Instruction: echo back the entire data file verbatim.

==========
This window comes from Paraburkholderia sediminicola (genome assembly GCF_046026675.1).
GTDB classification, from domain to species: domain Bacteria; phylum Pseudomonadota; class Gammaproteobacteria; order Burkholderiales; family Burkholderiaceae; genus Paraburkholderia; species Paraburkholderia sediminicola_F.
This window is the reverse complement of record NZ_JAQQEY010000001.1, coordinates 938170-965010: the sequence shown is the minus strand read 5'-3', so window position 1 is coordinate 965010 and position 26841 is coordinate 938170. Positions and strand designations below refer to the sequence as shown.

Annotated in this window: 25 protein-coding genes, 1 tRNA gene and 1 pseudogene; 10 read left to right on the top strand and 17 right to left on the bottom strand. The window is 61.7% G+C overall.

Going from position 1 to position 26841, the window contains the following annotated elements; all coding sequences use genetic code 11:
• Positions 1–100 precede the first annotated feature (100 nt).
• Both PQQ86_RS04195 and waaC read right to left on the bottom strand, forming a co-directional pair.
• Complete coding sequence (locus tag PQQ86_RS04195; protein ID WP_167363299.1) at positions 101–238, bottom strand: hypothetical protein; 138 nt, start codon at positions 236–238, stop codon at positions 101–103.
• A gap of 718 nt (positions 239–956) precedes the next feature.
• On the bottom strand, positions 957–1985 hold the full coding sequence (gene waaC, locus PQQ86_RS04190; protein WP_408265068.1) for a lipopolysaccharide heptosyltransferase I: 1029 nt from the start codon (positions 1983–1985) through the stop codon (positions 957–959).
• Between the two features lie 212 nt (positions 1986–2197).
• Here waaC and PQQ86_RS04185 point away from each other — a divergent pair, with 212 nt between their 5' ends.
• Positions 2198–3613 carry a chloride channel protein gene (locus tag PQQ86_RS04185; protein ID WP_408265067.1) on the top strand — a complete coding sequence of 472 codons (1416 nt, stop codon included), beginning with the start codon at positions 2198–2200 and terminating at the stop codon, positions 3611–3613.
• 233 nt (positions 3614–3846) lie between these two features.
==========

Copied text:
This window comes from Paraburkholderia sediminicola (genome assembly GCF_046026675.1).
GTDB classification, from domain to species: domain Bacteria; phylum Pseudomonadota; class Gammaproteobacteria; order Burkholderiales; family Burkholderiaceae; genus Paraburkholderia; species Paraburkholderia sediminicola_F.
This window is the reverse complement of record NZ_JAQQEY010000001.1, coordinates 938170-965010: the sequence shown is the minus strand read 5'-3', so window position 1 is coordinate 965010 and position 26841 is coordinate 938170. Positions and strand designations below refer to the sequence as shown.

Annotated in this window: 25 protein-coding genes, 1 tRNA gene and 1 pseudogene; 10 read left to right on the top strand and 17 right to left on the bottom strand. The window is 61.7% G+C overall.

Going from position 1 to position 26841, the window contains the following annotated elements; all coding sequences use genetic code 11:
• Positions 1–100 precede the first annotated feature (100 nt).
• Both PQQ86_RS04195 and waaC read right to left on the bottom strand, forming a co-directional pair.
• Complete coding sequence (locus tag PQQ86_RS04195; protein ID WP_167363299.1) at positions 101–238, bottom strand: hypothetical protein; 138 nt, start codon at positions 236–238, stop codon at positions 101–103.
• A gap of 718 nt (positions 239–956) precedes the next feature.
• On the bottom strand, positions 957–1985 hold the full coding sequence (gene waaC, locus PQQ86_RS04190; protein WP_408265068.1) for a lipopolysaccharide heptosyltransferase I: 1029 nt from the start codon (positions 1983–1985) through the stop codon (positions 957–959).
• Between the two features lie 212 nt (positions 1986–2197).
• Here waaC and PQQ86_RS04185 point away from each other — a divergent pair, with 212 nt between their 5' ends.
• Positions 2198–3613 carry a chloride channel protein gene (locus tag PQQ86_RS04185; protein ID WP_408265067.1) on the top strand — a complete coding sequence of 472 codons (1416 nt, stop codon included), beginning with the start codon at positions 2198–2200 and terminating at the stop codon, positions 3611–3613.
• 233 nt (positions 3614–3846) lie between these two features.